According to US Census, construction spending increased in October 2010 by 0.7% – Econintersect disagrees believing construction spending fell month-over-month (MoM). First the headlines:
The U.S. Census Bureau of the Department of Commerce announced today that construction spending during October 2010 was estimated at a seasonally adjusted annual rate of $802.3 billion, 0.7 percent (±1.4%)* above the revised September estimate of $797.1 billion. The October figure is 9.3 percent (±1.8%) below the October 2009 estimate of $884.7 billion.
During the first 10 months of this year, construction spending amounted to $684.7 billion, 11.2 percent (±1.0%) below the $770.6 billion for the same period in 2009.
PRIVATE CONSTRUCTION – Spending on private construction was at a seasonally adjusted annual rate of $481.8 billion, 0.8 percent (±1.1%)* above the revised September estimate of $477.8 billion. Residential construction was at a seasonally adjusted annual rate of $229.6 billion in October, 2.5 percent (±1.3%) above the revised September estimate of $224.0 billion. Nonresidential construction was at a seasonally adjusted annual rate of $252.2 billion in October, 0.7 percent (±1.1%)* below the revised September estimate of $253.8 billion.
PUBLIC CONSTRUCTION – In October, the estimated seasonally adjusted annual rate of public construction spending was $320.5 billion, 0.4 percent (±2.1%)* above the revised September estimate of $319.2 billion. Educational construction was at a seasonally adjusted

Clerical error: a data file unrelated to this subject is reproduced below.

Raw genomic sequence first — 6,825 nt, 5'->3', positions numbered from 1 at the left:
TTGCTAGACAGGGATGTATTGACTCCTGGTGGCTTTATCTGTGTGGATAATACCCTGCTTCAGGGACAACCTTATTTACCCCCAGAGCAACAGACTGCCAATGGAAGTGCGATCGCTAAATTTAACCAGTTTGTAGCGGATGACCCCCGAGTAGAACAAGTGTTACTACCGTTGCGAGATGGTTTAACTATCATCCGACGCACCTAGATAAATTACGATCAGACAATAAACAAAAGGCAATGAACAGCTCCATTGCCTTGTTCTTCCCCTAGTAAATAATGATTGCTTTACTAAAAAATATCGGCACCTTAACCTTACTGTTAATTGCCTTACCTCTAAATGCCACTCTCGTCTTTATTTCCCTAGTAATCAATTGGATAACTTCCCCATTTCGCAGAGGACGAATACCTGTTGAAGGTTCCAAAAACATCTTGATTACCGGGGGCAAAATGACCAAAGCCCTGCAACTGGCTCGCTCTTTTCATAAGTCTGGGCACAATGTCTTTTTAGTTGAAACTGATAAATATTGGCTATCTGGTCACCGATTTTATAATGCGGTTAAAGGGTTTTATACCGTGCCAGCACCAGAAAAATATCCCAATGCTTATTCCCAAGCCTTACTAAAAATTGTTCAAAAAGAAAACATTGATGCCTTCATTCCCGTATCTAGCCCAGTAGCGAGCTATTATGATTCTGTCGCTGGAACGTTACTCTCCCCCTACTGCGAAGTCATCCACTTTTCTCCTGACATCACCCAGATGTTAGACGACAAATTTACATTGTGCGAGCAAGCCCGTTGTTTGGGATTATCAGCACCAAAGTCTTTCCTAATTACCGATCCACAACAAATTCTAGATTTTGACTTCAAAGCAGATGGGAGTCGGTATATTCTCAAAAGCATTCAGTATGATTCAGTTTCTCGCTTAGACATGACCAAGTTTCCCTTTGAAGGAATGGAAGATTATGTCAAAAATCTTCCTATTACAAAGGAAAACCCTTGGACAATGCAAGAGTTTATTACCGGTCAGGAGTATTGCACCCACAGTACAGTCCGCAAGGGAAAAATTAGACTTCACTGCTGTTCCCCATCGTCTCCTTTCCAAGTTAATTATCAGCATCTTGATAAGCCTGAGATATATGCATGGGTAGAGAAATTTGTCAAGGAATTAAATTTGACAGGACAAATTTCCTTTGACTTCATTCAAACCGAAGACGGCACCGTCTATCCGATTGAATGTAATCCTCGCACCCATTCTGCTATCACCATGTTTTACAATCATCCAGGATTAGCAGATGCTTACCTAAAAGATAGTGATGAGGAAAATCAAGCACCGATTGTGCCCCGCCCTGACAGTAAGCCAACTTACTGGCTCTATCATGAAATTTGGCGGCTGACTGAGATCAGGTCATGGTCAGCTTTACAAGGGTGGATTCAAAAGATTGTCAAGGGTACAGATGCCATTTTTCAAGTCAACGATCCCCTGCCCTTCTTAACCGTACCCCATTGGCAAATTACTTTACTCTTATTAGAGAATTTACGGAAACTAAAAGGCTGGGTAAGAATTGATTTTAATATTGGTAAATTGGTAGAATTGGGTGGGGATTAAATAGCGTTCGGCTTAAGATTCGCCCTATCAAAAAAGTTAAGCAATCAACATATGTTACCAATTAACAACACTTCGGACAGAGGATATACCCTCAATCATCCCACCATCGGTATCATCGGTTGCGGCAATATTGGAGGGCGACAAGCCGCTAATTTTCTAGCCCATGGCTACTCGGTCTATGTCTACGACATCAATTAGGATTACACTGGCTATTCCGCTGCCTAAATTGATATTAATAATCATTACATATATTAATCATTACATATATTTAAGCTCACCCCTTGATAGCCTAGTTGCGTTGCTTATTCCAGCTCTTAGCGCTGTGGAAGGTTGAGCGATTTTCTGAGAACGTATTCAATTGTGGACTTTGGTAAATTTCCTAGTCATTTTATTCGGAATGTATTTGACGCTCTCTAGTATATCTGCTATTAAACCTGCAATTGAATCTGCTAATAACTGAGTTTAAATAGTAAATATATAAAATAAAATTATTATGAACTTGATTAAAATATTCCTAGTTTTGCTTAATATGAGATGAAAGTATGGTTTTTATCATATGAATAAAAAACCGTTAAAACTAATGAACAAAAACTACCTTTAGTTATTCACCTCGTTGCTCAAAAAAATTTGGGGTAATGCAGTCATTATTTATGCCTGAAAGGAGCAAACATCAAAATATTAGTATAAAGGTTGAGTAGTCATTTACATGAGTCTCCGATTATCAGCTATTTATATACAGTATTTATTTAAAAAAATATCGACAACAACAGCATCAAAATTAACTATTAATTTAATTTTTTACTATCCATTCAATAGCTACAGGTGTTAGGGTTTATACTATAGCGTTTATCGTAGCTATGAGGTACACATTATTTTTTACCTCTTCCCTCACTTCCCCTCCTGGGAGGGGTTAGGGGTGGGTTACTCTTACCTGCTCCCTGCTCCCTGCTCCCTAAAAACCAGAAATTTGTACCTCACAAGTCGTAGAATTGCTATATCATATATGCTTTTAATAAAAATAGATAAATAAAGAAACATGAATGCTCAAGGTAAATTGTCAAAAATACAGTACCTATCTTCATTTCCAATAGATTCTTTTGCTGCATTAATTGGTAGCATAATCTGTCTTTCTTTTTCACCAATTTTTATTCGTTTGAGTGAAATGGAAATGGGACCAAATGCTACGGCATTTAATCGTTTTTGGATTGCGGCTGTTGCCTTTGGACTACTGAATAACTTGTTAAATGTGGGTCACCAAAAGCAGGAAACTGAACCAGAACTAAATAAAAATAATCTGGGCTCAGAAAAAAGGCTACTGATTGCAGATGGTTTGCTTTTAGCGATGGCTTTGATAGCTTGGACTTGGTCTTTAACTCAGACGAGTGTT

annual rate of $75.0 billion, 1.7 percent (±3.0%)* below the revised September estimate of $76.3 billion. Highway construction was at a seasonally adjusted annual rate of $87.0 billion, 1.2 percent (±5.0%)* above the revised September estimate of $86.0 billion.
Econintersect evaluates unadjusted data. The following graphic shows the historical context of the unadjusted data.
Econintersect believes seasonal adjustment factors in general are all suspect because of the Great Recession and New Normal distortions (analysis here). There is no methodology right now that can accurately provide correct seasonal analysis as there is too much distortion in the data over the last 3 or 4 years.
October’s MoM data is simply worse than September’s.
The table above compares the data from August, September and October 2010 to previous years data for each month respectively. What is obvious is the relative strength of the September 2010 data. If September data is ignored, October seems roughly equal to August construction spending.
Going forward, Econintersect is concerned about the expiry of the stimulus, budget balancing, state government finances – and their effect on constructions spending. As an example, in 2005 the government accounted for 20% of construction spending – in 2010 it is 40%. Currently, public sector spending is higher than 2005 levels.
The public sector cutbacks will at least be $12 billion per month. Currently private sector non-residential construction is running at 2005 levels. The collapse in construction spending is all in private sector residential construction. It is unlikely there will be much growth there.
New Home Sales At Historic Lows in October 2010 by Steven Hansen
Realtors Understate Existing Home Sales Decline by Steven Hansen
Residential Building Remains in Depression by Steven Hansen
The Great Debate©: Residential Construction is Dead – Or is It? by William Wheaton and Gleb Nechayev
Demand for Housing Near an All-Time Low by John Lounsbury